The Life, Cy Coleman's new musical about Times Square street life, opens April 26 at the Ethel Barrymore Theatre -- in time to qualify for the 1997 Tony Awards.
The show recaptures the raffish pre-Disney Times Square, and deals with runaways, hookers and drug dealers. Coleman visited this territory once before -- in his 1973 musical Seesaw, though the lyrics by Ira Gasman and book by Superman writer David Newman (with Coleman and Gasman) reportedly get grittier than the sunny Seesaw did.
The Life stars Sam Harris and Pamela Isaacs. Much of the score was released as a concept album in 1996. Originally set in the mid to late 1970s, The Life has now pinpointed its time frame as 1980, a change made early in rewrites (according to a production spokesperson at the Jacksina Company).
"It's just right, the timing is right, the zeitgeist," Judy Jacksina said of The Life after returning from a rehearsal. "The show's been around for eight years, and I've been with it for three...not that I didn't believe in it before, but seeing Michael Blakemore work and Joey McKneely choreograph...it's beautiful." One aspect of the timing wasn't quite right, however. Originally announced for April 30, The Life ran into a conflict with the Roundabout Theatre's London Assurance, which long ago staked a claim for that evening -- the last possible night a show can open and still be eligible for the 1996-97 season's Tony Award consideration. The League of American Theatres and Producers generally discourages more than one Broadway show opening on a given date.
The show, which has been in rehearsal for at the Brooklyn Academy Of Music space, is scheduled to begin previews April 8. Its promotional material features a lady's foot in a high-heeled plastic platform shoe and the words, "You're not in Kansas anymore."
The last week before the Tony deadline is chockablock with Broadway openings. Here is the lineup, as of March 6: Titanic: The Musical on Wednesday, April 23; Steel Pier Thursday, April 24; The Life, Saturday, April 26; The Little Foxes Sunday April 27; Jekyll & Hyde Monday, April 28; Candide Tuesday, April 29 and London Assurance Wednesday April 30.
Roger Berlind is producing the Broadway show with Martin Richards, Sam Crothers and Coleman.
Sam Harris, one of the singing sensations from the Grease revival, stars as the story's narrator, flashing back over the gritty urban life he survived. Pamela Isaacs has the female lead of Queen, a prostitute struggling to get out of "the life." Kevin Ramsey is her Vietnam-vet beau, Lillias White (Lillias White, who stopped the show in How To Succeed In Business . . . and performed at The Life's Nov. 7, invitation-only reading at the New Victory Theatre on 42nd Street) plays another prostitute, Bellamy Young a fresh-off-the-bus innocent. Vernel Bagneris plays a bartender, Chuck Cooper a pimp and Rich Herbert a low-class filmmaker.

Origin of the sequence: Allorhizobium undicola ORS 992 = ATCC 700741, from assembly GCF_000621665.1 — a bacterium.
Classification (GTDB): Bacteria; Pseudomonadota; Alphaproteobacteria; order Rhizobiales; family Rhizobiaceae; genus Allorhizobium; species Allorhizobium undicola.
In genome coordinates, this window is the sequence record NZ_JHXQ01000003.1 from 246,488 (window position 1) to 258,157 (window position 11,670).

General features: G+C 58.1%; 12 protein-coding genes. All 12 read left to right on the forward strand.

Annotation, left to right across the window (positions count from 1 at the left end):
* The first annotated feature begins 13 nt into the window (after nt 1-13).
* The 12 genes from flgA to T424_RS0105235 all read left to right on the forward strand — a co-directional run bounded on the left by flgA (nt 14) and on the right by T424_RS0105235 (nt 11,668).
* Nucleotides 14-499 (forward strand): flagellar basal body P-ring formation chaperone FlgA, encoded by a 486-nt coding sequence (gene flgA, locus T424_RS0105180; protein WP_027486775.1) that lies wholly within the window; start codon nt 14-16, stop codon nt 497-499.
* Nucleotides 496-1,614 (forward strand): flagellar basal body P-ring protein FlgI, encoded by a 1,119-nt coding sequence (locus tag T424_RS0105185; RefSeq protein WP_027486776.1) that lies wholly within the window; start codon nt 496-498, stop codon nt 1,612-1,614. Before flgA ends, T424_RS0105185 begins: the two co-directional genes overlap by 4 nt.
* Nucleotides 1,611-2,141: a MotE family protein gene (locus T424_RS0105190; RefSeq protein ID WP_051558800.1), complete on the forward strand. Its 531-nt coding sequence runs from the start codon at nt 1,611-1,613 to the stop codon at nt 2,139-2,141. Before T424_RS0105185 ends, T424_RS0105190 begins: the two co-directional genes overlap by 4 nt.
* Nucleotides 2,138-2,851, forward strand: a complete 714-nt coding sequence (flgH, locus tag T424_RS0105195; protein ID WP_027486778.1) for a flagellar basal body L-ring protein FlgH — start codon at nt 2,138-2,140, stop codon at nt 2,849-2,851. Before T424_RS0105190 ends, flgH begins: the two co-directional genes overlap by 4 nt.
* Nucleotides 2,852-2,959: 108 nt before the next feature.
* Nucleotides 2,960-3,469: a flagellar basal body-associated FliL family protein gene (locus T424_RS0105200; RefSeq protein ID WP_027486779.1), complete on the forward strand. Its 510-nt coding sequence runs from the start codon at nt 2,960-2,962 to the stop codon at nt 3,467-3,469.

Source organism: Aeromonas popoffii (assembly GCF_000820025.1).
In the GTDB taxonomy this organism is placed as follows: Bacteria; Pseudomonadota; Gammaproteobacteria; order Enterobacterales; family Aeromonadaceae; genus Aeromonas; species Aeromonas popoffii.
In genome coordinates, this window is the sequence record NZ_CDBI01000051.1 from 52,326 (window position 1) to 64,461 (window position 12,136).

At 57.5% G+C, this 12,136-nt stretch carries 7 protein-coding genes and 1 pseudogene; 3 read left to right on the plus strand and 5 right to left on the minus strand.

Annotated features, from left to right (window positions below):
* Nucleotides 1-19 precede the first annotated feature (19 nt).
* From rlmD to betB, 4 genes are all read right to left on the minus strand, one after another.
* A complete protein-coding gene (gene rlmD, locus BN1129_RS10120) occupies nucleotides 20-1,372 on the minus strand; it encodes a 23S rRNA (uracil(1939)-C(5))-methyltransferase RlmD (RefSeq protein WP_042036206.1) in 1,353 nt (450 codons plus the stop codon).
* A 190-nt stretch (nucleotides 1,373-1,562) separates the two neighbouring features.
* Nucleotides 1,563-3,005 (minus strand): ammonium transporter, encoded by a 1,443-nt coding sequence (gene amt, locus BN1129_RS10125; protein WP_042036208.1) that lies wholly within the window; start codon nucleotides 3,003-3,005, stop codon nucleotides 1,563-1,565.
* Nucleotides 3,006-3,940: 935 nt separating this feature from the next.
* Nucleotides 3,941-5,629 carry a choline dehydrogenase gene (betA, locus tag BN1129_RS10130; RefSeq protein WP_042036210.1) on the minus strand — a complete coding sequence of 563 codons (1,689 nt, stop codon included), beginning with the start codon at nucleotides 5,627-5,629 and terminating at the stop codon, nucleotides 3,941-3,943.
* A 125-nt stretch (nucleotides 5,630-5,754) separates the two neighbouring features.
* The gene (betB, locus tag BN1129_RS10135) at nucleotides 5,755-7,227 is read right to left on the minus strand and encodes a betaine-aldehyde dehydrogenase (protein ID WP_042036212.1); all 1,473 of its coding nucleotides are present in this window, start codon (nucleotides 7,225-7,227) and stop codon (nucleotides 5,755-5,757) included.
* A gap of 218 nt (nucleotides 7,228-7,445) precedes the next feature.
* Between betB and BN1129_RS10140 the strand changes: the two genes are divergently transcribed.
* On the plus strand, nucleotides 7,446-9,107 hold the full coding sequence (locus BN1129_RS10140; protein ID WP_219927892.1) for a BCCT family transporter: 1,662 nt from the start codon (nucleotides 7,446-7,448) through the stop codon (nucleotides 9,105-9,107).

Michael Blakemore, the British director who helmed Coleman's the Tony winning City of Angels, will direct the show.Choreography is by Joey (Smokey Joe's Cafe and Whistle Down the Wind) McKneely.
Other credits for The Life: scenery by Robin Wagner, costumes by Martin Pakledinoz, lighting by Richard Pilbrow, music direction by Gordon Harrell, orchestrations by Don Sebesky and Harold Wheeler, dance and vocal arrangements by Coleman and Doug Katsaros.
The show's prospects were boosted by the May 1996 release of a The Life concept album on BMG/RCA Records. It features Jennifer Holliday, Liza Minnelli, George Burns, Lou Rawls, Joe Williams, Jack Jones, Peggy Lee, Billy Stritch, Bobby Short and other pop singers performing numbers from the show.
As listed on the concept CD, songs from the show include "A Piece Of The Action," "Use What You Got," "My Body," "We Had A Dream," "Easy Money" (to be sung by a 17-year-old prostitute), "My Way Or The Highway" (sung by the meanest pimp on the block) "Mr. Greed" (a dance number for three-card monte dealers), "The Hookers' Ball" and "He's No Good."
Coleman said he has gotten very positive responses from two large New York record stores. Colony Records in the theatre district reportedly told him the album of selling well, and Tower Records near Lincoln Center reported has re-ordered.
"It's a very interesting concept for theatre," Coleman mused about the idea of releasing a recording of a score before the show is mounted. Andrew Lloyd Webber's Jesus Christ Superstar and Evita were the first musicals to prove that concept albums could turn into stage musicals.
Coleman said he hopes cuts from The Life will get airplay on pop stations that numbers from an ordinary cast album would not.
The Life will be the latest show from multiple Tony-winner Coleman, who wrote scores to Sweet Charity, The Will Rogers Follies, City of Angels, Barnum and I Love My Wife, among others.